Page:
Many years have passed since Marie Hasselbom got tired of breaking the ice in her horses’ water troughs every morning. She would then carry heavy buckets of water out to refill them, simply to watch them freeze over again. At the same time, her father-in-law Hjalmar Fries was thinking about the problem. He is a retired civil engineer with a long background in research and product development of, among other things, submersible pumps, stirrers and water treatment technology, and he thought it was unnecessary for Marie to spend her days endlessly breaking ice and carrying buckets of water out to their four horses.


Hjalmar continued to think about the problem while Marie searched the market high and low for a solution. She found electrically heated water cups and heated water pipes dug down deep into the ground, but neither of these were solutions suitable for the horses in the paddock behind her house. {0Marie and Hjälmar talked with countless horse owners and veterinarians and after finding nothing suitable they decided to construct their own heated trough. Their first priority was to make sure their combination of horses, water and electricity was totally safe – the answer here was to use a transformer outside the horses’ enclosure and only low-voltage electricity in the cables in the enclosure. After a bit of time, their first prototype was ready – an electrically heated water trough that was manually refilled.

Once it was put out in the paddock, it wasn’t only Marie’s horses that liked the prototype. Her sister-in-law’s three horses also liked it. In fact, they chose it above the heated water cups that were already in their enclosure.

We were so pleased when we saw that all the horses preferred to drink from our trough, it only took a couple of days,” says Marie. We learnt from Sara Nyman at SLU, who researches in horses and water, that horses prefer to drink from large volumes of water as they can drink larger amounts in less time. This is not possible from a cup.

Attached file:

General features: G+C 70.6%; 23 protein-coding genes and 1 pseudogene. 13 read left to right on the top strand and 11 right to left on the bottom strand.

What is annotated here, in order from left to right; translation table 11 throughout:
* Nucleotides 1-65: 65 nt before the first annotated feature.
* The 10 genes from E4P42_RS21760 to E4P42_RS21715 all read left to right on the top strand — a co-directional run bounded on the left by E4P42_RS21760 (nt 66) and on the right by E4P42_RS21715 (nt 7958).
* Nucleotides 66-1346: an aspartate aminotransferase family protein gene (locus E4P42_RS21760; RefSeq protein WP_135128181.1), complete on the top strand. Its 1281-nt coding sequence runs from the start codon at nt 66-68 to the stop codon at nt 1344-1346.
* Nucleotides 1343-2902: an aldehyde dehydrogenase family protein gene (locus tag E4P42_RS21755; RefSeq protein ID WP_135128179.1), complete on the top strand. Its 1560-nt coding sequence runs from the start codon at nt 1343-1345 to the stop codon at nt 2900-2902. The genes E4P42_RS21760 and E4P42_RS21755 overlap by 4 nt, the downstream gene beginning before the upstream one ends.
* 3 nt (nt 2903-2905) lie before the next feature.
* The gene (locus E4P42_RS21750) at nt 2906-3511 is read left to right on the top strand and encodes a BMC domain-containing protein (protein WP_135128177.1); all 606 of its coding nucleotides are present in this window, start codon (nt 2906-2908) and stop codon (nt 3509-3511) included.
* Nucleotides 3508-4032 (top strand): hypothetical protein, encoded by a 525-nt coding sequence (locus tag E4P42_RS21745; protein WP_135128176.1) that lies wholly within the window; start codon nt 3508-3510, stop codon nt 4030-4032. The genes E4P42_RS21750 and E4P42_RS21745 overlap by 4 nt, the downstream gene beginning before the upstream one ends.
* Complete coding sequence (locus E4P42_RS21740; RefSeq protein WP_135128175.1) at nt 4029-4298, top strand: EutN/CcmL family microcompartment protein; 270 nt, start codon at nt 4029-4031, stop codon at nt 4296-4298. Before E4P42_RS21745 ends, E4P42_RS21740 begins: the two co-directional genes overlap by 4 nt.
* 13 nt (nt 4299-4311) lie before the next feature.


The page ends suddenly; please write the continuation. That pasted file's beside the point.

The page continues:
Sarah also explained how important it is that horses drink enough water every day. Horses have a really short memory apparently, which means that if they don’t have the chance to drink when they first feel thirsty, they quickly forget that they are thirsty and won’t drink. And it doesn’t help if a horse is given water later on. If a horse gets dehydrated, it doesn’t take them long to become unwell.

It wasn’t only the horses who took an interest in the new trough, even Marie’s neighbours were asking all about it and before long, Marie and Hjalmar decided to start producing heated water troughs.

We decided right from the start to prioritise high quality, so it took some time before we were ready to sell any troughs – almost three years.

Since this, the company has grown quickly and the product development has had a really high tempo. ThermoBar’s latest innovation is automatically refilling troughs for unheated box stalls in stables. Among their customers are Wången and Strömsholm and ThermoBar’s products are sold in Norway, Finland, Germany, Austria, and Switzerland. Everyday, Marie makes use of her equine training from Strömsholm, photography studies at RMI-Berghs and her international studies in marketing and sales.

Today, ThermoBar is based in Åre, northern Sweden, where Marie now lives with her family. She is constantly testing new prototypes in her backyard in the cold winter months and this is also where a lot of her new ideas come from.

“The feedback we get from our customers is really important for us, we are always interested in finding out what works well, what could be added to the mix and what could be better,” says Marie. We are still working from a long-term perspective, with high demands on quality and a lot of time is spent testing products in different environments before we release a new product. It is really important to us that customers can rely on ThermoBar’s products delivering what we promise.